The global economy is built on the backs of hardworking “industrial athletes,” and providing those athletes with the equipment to keep them safe is the mission of one New York-based technology firm with ties to insurance.

Executive Summary

Technology-enabled dynamic policies that reward positive behavior and disincentivize at-risk behavior are the future of the workers compensation insurance market. Here, Matt Norcia, COO of StrongArm Technologies, and CM Guest Editor Matteo Carbone discuss the path to that future and the current benefits of StrongArm wearables in detecting individual risk situations, inspiring behavioral changes across worksites and entire facilities, as well as workers comp insurance implications that include lower claim costs and access to digital data for continuous underwriting and risk benchmarking. Photo Credits: StrongArm Technologies

The technology firm is StrongArm Technologies, the employer of one of the co-authors of this article (Matt), which has trademarked the term “industrial athletes” to describe those workers who lift and sort countless boxes, deliver mail in any weather, stock grocery store shelves in the middle of the night, and risk physical injury in multiple ways in warehouses and industrial settings to build and maintain the world’s critical infrastructure.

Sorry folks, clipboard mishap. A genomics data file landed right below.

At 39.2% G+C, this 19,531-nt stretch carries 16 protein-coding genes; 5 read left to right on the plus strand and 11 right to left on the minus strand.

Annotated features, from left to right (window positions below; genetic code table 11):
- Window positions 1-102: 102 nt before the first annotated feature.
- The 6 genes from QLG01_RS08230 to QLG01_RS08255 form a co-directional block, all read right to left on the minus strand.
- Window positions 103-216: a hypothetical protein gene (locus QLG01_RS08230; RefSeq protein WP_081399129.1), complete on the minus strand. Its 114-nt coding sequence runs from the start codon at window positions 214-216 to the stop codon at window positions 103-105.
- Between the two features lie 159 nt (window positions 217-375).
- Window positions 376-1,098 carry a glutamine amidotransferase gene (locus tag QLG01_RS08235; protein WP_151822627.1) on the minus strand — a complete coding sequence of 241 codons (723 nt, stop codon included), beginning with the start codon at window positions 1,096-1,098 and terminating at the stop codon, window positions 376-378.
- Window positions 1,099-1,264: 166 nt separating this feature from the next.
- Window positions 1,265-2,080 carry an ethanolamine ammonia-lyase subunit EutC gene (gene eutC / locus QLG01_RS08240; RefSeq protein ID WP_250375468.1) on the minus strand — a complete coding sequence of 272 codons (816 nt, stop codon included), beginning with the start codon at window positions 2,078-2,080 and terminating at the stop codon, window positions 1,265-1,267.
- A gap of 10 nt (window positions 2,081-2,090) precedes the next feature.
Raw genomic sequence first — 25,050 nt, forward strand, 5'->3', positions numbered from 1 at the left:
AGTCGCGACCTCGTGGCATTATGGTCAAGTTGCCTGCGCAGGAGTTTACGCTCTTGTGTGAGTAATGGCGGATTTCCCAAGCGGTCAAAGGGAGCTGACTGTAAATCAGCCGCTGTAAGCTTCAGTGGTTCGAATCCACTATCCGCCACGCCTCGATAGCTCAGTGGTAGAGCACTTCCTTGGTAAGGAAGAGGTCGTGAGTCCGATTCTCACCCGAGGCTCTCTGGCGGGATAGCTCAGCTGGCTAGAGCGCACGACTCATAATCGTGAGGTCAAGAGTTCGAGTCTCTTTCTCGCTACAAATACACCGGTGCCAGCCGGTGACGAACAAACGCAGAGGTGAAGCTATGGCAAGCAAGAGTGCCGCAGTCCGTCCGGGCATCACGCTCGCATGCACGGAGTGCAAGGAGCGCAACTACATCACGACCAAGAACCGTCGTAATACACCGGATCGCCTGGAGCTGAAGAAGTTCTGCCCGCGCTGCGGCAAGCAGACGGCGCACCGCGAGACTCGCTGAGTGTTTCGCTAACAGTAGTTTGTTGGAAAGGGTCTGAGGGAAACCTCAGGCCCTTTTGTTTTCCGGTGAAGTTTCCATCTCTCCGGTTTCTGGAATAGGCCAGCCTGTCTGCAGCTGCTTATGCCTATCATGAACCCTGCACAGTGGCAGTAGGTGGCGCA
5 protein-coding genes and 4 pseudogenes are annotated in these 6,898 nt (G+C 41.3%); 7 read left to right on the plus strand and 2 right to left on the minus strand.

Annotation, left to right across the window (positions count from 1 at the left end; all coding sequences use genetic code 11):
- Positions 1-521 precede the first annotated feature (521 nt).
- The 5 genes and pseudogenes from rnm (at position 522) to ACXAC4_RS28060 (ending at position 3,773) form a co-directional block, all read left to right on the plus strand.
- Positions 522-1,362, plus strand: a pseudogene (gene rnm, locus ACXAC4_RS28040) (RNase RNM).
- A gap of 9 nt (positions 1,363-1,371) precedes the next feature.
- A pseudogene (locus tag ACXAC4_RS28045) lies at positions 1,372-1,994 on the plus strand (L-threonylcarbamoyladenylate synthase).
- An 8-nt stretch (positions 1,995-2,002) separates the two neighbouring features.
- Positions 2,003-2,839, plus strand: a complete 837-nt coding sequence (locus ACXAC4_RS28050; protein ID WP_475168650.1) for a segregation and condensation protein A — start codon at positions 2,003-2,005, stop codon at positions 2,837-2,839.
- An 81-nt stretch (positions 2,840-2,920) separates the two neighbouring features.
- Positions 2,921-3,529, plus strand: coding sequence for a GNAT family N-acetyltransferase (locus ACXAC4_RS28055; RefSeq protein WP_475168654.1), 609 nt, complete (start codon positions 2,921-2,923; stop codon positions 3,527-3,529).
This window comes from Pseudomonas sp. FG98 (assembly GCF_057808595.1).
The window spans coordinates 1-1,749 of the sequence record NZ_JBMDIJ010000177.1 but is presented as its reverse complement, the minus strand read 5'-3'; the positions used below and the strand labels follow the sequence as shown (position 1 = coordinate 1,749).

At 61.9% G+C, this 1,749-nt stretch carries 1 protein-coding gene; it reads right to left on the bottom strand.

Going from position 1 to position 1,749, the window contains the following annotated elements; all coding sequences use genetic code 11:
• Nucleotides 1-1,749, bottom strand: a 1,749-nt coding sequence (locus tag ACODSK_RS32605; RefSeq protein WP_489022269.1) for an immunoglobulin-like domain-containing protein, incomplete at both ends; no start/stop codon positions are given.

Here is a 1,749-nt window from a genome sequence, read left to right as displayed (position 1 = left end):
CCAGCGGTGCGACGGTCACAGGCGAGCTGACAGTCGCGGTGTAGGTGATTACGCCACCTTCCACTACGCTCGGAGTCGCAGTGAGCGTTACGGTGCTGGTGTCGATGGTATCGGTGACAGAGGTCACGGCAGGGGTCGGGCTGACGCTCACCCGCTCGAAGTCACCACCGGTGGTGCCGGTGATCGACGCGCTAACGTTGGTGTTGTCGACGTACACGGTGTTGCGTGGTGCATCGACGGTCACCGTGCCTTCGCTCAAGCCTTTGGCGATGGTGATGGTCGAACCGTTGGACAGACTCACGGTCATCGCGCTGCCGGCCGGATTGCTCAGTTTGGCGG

Through IoT wearables, StrongArm Tech has collected millions of hours of safety data, across thousands of industrial workers worldwide, generating a 45 percent reduction in injuries, on average. Workers compensation carrier partners are using the technology to differentiate risk, reduce injuries and empower loss prevention services.

Micro-Level Solutions, Macro-Level Results

A defining characteristic of the Internet of Things is the physical and digital embodiment of the world’s objects—the enhancement of “things” capabilities through the intelligent use of transferred information. IoT solutions have a pervasive presence in the life of any person and any organization, and can be observed at different levels:

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